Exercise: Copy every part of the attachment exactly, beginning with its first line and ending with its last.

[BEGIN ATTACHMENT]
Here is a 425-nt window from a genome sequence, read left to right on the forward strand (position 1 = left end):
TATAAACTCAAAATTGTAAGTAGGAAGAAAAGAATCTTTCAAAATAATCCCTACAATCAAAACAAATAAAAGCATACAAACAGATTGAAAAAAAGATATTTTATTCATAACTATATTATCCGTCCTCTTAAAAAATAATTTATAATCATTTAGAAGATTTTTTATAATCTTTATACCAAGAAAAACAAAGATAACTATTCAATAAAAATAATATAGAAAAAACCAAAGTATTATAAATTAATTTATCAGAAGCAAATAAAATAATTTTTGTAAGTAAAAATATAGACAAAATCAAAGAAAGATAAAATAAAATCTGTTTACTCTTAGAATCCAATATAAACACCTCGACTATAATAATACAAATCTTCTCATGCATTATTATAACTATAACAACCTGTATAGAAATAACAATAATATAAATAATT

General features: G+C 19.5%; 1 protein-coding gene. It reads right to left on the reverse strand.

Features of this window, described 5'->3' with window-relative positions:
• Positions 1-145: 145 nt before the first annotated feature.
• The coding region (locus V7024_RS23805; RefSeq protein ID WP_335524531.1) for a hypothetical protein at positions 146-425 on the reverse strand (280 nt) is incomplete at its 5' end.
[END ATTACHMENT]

Here is a 425-nt window from a genome sequence, read left to right on the forward strand (position 1 = left end):
TATAAACTCAAAATTGTAAGTAGGAAGAAAAGAATCTTTCAAAATAATCCCTACAATCAAAACAAATAAAAGCATACAAACAGATTGAAAAAAAGATATTTTATTCATAACTATATTATCCGTCCTCTTAAAAAATAATTTATAATCATTTAGAAGATTTTTTATAATCTTTATACCAAGAAAAACAAAGATAACTATTCAATAAAAATAATATAGAAAAAACCAAAGTATTATAAATTAATTTATCAGAAGCAAATAAAATAATTTTTGTAAGTAAAAATATAGACAAAATCAAAGAAAGATAAAATAAAATCTGTTTACTCTTAGAATCCAATATAAACACCTCGACTATAATAATACAAATCTTCTCATGCATTATTATAACTATAACAACCTGTATAGAAATAACAATAATATAAATAATT

General features: G+C 19.5%; 1 protein-coding gene. It reads right to left on the reverse strand.

Features of this window, described 5'->3' with window-relative positions:
• Positions 1-145: 145 nt before the first annotated feature.
• The coding region (locus V7024_RS23805; RefSeq protein ID WP_335524531.1) for a hypothetical protein at positions 146-425 on the reverse strand (280 nt) is incomplete at its 5' end.